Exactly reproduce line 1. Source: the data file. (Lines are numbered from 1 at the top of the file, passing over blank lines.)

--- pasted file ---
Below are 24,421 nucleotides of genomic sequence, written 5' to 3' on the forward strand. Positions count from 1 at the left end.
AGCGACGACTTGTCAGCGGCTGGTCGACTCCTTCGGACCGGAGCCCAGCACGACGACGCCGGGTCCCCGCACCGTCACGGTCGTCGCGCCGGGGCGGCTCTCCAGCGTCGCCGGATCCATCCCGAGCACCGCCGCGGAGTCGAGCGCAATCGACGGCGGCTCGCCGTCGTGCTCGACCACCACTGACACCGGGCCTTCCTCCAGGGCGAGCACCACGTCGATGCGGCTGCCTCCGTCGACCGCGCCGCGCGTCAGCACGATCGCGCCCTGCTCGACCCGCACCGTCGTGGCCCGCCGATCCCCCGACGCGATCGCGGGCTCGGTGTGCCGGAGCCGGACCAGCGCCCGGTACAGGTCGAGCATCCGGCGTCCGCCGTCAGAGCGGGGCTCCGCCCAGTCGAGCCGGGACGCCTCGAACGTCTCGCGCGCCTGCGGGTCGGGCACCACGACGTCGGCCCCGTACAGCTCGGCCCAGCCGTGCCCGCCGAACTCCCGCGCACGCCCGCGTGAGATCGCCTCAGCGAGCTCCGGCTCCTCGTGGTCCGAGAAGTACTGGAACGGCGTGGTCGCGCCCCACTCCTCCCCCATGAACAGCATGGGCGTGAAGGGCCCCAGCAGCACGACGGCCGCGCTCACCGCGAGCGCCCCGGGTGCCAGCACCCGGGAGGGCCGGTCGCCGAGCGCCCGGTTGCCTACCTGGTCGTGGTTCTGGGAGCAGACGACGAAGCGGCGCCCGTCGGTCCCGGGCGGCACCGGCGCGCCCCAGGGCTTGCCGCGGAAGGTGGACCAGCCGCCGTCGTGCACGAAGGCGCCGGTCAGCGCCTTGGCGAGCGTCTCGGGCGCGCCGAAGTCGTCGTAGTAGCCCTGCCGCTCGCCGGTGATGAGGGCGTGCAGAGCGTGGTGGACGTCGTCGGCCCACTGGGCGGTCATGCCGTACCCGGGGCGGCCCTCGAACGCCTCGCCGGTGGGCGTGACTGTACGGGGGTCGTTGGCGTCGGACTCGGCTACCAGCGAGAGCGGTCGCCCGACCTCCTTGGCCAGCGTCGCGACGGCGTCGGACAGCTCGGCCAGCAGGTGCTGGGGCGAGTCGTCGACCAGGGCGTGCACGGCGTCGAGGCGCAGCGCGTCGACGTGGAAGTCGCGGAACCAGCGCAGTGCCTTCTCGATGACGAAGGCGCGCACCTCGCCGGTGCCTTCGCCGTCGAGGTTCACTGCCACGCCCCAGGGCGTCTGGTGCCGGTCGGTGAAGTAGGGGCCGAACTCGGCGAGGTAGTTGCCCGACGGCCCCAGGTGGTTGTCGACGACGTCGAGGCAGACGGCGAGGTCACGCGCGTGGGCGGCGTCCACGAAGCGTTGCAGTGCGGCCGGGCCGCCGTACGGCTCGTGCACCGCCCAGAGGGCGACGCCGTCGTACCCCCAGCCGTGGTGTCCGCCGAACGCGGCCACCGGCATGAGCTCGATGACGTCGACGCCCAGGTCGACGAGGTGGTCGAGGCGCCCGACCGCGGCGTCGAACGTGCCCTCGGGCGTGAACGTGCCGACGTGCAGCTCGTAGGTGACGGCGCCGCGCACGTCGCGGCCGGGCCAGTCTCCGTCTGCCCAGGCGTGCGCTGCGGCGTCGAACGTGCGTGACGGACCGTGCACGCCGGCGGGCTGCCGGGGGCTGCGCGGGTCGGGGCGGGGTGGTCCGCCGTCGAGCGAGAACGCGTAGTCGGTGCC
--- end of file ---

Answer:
Below are 24,421 nucleotides of genomic sequence, written 5' to 3' on the forward strand. Positions count from 1 at the left end.